An early-age IOTA investor has claimed that the project is centralized and is exposed to a single point of failure.
Limo, who runs an IOTA-specific blog called TangleBlog.com, identified issues related to how IOTA’s data structure operates. The project uses Tangle, a Directed Acyclic Graph, known as a DAG, whose primary purpose is to hold transactions. Unlike a Proof of Work (PoW) blockchain, which enables an entire network to confirm blocks carrying transactions, IOTA’s Tangle does the same via appointing two previous transactions to establish the new transaction. Here is a brief illustration:
In the chart above, transaction number 5 approves transaction number 2 and 3. At the same time, transaction number 6 is unconfirmed and is called a tip. Each incoming transaction will choose tips to approve.
The relatively simple and unique process, however, could lead one serious security lapse. Hypothetically, if an attacker amasses 33% of the hashpower of the IOTA network, he can very well change the underlying algorithm followed by the Tangle nodes. It is possible because hashing happens as instantly as new transactions join the tree. They also get confirmed immediately using a regular laptop.
IOTA has proposed to solve the security issue with Milestones. They are particular transactions issued by a unique node called Coordinator. It is centrally controlled by the IOTA Foundation, which means the responsibility to protect the network solely belongs to the person or organization that has control over the coordinator node.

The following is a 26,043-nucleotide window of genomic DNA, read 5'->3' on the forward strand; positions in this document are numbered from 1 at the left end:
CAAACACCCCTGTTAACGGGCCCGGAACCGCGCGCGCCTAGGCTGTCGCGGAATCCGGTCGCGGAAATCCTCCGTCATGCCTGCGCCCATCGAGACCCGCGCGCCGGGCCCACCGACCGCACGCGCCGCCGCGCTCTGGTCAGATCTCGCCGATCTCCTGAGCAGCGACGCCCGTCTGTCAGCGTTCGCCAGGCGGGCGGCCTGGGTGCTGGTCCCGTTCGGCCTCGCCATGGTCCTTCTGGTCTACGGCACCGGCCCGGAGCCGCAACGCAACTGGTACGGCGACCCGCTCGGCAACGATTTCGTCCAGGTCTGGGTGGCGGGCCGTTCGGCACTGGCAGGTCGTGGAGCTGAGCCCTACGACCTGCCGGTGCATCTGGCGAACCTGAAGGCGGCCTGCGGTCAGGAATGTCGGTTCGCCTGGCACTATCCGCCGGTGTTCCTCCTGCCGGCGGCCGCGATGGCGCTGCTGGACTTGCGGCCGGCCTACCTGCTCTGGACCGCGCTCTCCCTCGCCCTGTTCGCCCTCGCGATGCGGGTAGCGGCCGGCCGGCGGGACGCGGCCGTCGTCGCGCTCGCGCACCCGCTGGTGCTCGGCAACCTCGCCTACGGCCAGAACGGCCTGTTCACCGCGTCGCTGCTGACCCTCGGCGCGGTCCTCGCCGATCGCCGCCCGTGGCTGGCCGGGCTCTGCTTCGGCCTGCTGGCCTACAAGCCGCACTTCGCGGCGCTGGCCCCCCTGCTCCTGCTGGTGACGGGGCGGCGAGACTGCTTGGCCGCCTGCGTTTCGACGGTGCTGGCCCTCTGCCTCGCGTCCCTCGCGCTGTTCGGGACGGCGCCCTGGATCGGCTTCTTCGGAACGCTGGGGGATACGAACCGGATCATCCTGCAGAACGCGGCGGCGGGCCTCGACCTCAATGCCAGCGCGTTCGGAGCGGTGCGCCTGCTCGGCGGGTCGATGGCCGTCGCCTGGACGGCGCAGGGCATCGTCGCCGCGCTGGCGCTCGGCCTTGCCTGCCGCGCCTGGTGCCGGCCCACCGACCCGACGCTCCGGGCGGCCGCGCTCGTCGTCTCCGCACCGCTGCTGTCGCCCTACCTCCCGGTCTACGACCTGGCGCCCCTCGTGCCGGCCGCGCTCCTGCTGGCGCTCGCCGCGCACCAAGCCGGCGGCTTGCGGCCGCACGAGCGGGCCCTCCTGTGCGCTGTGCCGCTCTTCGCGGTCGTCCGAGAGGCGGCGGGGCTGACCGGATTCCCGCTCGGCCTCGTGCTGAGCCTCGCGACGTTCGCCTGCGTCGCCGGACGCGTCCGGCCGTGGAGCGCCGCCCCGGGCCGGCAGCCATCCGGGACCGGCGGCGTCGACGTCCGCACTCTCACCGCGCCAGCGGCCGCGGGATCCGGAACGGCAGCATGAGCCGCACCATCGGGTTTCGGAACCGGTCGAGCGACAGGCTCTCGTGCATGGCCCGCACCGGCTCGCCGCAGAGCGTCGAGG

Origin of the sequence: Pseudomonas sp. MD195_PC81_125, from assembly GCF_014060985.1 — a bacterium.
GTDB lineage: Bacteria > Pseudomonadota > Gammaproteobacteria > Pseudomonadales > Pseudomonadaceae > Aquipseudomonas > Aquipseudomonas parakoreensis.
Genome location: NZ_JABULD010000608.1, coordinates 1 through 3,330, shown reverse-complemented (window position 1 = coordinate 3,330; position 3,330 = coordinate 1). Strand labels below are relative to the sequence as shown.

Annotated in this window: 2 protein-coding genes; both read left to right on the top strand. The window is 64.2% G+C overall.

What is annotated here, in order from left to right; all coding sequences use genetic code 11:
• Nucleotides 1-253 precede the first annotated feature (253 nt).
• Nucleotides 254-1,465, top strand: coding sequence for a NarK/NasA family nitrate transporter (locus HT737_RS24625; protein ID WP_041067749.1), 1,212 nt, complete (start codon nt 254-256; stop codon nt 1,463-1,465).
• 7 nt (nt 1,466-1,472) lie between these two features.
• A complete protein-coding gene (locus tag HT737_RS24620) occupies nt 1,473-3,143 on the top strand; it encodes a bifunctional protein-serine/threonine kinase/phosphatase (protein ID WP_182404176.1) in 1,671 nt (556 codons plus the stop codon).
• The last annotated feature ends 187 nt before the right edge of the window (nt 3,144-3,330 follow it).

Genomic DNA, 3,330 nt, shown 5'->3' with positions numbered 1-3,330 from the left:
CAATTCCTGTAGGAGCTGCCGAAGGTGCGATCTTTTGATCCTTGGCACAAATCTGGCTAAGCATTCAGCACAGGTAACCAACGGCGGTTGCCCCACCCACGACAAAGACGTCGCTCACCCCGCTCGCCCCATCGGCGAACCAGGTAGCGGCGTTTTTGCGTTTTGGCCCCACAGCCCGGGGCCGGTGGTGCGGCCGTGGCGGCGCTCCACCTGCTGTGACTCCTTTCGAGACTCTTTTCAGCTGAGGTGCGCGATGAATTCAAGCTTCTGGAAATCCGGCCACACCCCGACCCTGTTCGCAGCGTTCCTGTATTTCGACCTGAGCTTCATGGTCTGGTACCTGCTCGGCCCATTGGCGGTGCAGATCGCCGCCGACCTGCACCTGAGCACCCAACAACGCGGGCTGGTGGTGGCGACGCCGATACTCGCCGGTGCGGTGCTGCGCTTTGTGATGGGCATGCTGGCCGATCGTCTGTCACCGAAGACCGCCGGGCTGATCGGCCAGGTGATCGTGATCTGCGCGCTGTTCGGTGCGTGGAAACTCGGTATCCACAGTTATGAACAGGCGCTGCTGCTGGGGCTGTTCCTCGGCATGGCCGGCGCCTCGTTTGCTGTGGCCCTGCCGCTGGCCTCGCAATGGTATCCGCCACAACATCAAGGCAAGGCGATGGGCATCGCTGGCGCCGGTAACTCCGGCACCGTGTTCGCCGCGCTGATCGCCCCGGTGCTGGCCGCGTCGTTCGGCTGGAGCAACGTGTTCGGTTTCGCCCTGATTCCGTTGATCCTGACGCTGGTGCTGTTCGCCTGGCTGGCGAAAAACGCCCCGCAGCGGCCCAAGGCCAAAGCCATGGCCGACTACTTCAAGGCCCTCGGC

Limo, in his public outcry, discussed the same problem.
“A consensus was never centralized, but there was and is a single practical point of failure because the coordinator(COO) is a mechanism that, under these conditions, can actively stop the confirmation-rate on the tangle,” he wrote. “Part of that is that no one ever developed a random walk implementation that could circumvent the COO, although they could have.”
A Solution on the Way
Limo claimed that he spoke to two members of the IOTA Foundation, confirming a solution was on its way to improve the platform’s decentralization aspects.
“The IOTA foundation has solutions for the coordicide,” he wrote. “They are neither approved nor tested, but they are promising concepts that can withstand the first and second logical hurdle.”
Limo explained the foundation is close to launching a much more economical version of their IOTA Reference Implementation. They would carry out the coordicide soon after the launch – tentatively by mid-2019.
“To that day, IOTA will have accomplished its mission. The largest, most uncertain milestone: COO-less decentralization will be reached,” adeed Limo.
The mettle of achieving a true, full-fledged decentralization would likely boost IOTA’s adoption across the entire digital ledger space. It has already attracted partners from all around the world, with its Tangle-concept getting adopted by big companies like Fujitsu, VW, Bosch, and DXC Dach.
Until then, as Limo predicted, the project will continue to function under a centrally controlled environment.
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